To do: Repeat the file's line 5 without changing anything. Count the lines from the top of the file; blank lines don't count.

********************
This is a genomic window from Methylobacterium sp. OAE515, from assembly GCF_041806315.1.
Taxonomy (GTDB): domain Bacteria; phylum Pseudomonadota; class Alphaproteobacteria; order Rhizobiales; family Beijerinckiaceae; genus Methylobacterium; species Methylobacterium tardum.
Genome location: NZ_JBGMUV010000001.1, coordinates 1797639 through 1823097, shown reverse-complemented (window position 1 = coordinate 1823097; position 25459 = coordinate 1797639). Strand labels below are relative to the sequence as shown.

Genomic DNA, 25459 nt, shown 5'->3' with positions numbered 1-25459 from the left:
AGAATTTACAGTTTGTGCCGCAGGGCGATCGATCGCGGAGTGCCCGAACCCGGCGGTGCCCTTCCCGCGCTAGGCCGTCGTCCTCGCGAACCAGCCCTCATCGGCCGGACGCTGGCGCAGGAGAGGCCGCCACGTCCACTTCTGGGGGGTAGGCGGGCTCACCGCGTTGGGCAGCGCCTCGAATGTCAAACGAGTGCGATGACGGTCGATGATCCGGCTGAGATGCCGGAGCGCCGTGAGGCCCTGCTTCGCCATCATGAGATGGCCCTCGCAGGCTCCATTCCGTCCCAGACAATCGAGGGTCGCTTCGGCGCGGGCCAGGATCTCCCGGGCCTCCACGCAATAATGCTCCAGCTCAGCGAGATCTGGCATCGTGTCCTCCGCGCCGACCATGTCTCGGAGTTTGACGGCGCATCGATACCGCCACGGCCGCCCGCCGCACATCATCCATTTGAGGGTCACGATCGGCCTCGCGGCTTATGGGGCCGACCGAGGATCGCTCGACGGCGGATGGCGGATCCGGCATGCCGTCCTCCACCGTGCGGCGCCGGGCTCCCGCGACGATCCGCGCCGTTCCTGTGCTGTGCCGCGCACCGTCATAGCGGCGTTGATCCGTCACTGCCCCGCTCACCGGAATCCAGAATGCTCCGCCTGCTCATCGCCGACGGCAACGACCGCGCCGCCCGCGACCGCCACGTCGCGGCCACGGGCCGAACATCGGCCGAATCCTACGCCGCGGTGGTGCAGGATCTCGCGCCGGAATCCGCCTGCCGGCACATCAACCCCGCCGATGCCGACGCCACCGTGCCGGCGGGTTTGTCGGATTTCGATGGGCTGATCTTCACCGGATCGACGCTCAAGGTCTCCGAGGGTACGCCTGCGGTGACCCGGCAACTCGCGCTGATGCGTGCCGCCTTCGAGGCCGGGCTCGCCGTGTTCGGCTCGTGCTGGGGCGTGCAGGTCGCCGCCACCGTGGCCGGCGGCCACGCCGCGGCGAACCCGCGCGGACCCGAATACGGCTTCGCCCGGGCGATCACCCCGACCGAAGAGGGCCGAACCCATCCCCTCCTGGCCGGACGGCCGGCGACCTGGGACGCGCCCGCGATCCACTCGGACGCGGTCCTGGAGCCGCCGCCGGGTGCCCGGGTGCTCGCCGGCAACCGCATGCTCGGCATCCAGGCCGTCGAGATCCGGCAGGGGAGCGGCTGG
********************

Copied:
AGAATTTACAGTTTGTGCCGCAGGGCGATCGATCGCGGAGTGCCCGAACCCGGCGGTGCCCTTCCCGCGCTAGGCCGTCGTCCTCGCGAACCAGCCCTCATCGGCCGGACGCTGGCGCAGGAGAGGCCGCCACGTCCACTTCTGGGGGGTAGGCGGGCTCACCGCGTTGGGCAGCGCCTCGAATGTCAAACGAGTGCGATGACGGTCGATGATCCGGCTGAGATGCCGGAGCGCCGTGAGGCCCTGCTTCGCCATCATGAGATGGCCCTCGCAGGCTCCATTCCGTCCCAGACAATCGAGGGTCGCTTCGGCGCGGGCCAGGATCTCCCGGGCCTCCACGCAATAATGCTCCAGCTCAGCGAGATCTGGCATCGTGTCCTCCGCGCCGACCATGTCTCGGAGTTTGACGGCGCATCGATACCGCCACGGCCGCCCGCCGCACATCATCCATTTGAGGGTCACGATCGGCCTCGCGGCTTATGGGGCCGACCGAGGATCGCTCGACGGCGGATGGCGGATCCGGCATGCCGTCCTCCACCGTGCGGCGCCGGGCTCCCGCGACGATCCGCGCCGTTCCTGTGCTGTGCCGCGCACCGTCATAGCGGCGTTGATCCGTCACTGCCCCGCTCACCGGAATCCAGAATGCTCCGCCTGCTCATCGCCGACGGCAACGACCGCGCCGCCCGCGACCGCCACGTCGCGGCCACGGGCCGAACATCGGCCGAATCCTACGCCGCGGTGGTGCAGGATCTCGCGCCGGAATCCGCCTGCCGGCACATCAACCCCGCCGATGCCGACGCCACCGTGCCGGCGGGTTTGTCGGATTTCGATGGGCTGATCTTCACCGGATCGACGCTCAAGGTCTCCGAGGGTACGCCTGCGGTGACCCGGCAACTCGCGCTGATGCGTGCCGCCTTCGAGGCCGGGCTCGCCGTGTTCGGCTCGTGCTGGGGCGTGCAGGTCGCCGCCACCGTGGCCGGCGGCCACGCCGCGGCGAACCCGCGCGGACCCGAATACGGCTTCGCCCGGGCGATCACCCCGACCGAAGAGGGCCGAACCCATCCCCTCCTGGCCGGACGGCCGGCGACCTGGGACGCGCCCGCGATCCACTCGGACGCGGTCCTGGAGCCGCCGCCGGGTGCCCGGGTGCTCGCCGGCAACCGCATGCTCGGCATCCAGGCCGTCGAGATCCGGCAGGGGAGCGGCTGG